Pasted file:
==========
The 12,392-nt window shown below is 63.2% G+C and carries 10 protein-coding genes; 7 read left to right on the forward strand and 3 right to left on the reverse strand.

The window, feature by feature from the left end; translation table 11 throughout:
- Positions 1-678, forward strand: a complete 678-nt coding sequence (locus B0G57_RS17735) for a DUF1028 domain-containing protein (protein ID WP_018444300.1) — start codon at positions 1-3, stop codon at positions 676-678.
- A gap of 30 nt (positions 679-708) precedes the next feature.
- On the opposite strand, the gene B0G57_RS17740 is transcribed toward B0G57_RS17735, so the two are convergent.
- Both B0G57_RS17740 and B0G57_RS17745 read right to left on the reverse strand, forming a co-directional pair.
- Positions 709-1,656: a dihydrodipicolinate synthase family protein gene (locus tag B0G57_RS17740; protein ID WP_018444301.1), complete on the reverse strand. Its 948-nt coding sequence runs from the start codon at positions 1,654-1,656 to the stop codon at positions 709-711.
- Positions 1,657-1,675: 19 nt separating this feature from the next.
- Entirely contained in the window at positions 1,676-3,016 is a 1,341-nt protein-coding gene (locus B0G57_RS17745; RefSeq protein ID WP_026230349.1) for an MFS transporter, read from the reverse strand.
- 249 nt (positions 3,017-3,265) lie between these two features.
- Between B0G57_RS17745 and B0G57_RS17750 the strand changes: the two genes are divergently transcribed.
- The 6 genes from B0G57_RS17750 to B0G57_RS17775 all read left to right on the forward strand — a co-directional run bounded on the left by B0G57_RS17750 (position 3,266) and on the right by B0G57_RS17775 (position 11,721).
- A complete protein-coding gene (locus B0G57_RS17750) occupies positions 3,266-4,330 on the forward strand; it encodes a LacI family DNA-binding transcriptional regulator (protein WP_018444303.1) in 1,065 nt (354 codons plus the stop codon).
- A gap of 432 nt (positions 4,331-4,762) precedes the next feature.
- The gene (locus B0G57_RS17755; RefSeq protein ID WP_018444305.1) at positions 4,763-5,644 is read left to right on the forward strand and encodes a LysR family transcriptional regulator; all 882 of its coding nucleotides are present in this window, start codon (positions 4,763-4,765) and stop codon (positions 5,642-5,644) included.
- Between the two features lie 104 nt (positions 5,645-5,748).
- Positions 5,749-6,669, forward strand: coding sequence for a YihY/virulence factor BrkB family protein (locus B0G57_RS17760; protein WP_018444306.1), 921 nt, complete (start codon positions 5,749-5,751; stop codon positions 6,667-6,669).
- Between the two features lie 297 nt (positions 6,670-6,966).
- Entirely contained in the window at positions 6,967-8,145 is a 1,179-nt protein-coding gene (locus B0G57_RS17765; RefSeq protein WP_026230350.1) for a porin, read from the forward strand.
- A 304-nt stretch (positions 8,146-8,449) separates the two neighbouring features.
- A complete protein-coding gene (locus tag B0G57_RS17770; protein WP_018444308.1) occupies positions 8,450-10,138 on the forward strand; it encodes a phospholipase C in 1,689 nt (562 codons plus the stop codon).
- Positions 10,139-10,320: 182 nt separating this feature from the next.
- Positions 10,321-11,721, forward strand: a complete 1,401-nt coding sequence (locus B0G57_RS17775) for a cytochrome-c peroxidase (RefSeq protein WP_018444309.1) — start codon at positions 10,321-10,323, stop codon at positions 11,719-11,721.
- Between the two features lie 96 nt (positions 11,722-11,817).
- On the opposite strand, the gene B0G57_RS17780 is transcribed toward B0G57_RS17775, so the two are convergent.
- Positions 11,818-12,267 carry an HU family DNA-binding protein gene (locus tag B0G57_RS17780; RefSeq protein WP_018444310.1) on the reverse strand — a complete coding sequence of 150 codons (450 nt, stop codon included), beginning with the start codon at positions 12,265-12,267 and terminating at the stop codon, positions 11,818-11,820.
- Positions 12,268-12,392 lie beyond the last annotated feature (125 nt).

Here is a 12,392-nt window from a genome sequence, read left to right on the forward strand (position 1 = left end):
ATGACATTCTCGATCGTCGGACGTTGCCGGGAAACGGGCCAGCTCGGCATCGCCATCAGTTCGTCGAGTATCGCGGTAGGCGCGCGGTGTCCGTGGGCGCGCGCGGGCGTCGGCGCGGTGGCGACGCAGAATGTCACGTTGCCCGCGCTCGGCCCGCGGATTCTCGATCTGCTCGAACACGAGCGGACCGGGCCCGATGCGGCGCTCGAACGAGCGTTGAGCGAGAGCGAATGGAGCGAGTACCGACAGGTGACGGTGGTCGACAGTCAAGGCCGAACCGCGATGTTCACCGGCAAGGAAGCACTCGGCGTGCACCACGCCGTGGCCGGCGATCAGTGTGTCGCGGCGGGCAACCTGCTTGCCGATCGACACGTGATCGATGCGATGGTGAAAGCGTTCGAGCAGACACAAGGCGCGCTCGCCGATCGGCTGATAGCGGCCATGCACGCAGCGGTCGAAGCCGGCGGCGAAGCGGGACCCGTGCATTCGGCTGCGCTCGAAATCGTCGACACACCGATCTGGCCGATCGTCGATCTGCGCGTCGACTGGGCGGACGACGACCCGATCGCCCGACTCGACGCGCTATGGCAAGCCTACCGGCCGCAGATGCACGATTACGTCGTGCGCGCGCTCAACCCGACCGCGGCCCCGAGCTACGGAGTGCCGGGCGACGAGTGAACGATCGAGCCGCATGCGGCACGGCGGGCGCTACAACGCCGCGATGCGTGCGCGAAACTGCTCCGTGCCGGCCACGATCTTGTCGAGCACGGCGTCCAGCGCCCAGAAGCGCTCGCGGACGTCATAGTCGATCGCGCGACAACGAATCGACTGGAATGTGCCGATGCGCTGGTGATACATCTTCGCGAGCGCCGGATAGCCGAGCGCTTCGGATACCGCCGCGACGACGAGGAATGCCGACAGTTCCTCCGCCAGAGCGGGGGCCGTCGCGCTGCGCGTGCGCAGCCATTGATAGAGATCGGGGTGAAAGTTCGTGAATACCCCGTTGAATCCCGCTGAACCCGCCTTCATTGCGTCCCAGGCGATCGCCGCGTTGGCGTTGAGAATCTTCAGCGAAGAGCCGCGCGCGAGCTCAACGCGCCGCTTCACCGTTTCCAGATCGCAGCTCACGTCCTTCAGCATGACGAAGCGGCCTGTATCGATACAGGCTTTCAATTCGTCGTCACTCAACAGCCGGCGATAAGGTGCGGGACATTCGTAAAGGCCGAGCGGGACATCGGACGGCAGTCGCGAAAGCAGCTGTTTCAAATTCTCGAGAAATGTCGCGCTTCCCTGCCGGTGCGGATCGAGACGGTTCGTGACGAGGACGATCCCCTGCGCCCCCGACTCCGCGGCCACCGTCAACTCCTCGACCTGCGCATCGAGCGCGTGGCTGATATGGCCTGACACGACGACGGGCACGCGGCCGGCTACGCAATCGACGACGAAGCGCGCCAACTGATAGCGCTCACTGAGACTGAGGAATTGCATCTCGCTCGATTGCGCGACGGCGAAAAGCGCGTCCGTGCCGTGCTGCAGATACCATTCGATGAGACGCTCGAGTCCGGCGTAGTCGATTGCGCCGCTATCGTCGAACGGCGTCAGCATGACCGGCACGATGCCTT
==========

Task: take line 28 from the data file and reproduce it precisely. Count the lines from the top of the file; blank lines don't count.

Here is a 12,392-nt window from a genome sequence, read left to right on the forward strand (position 1 = left end):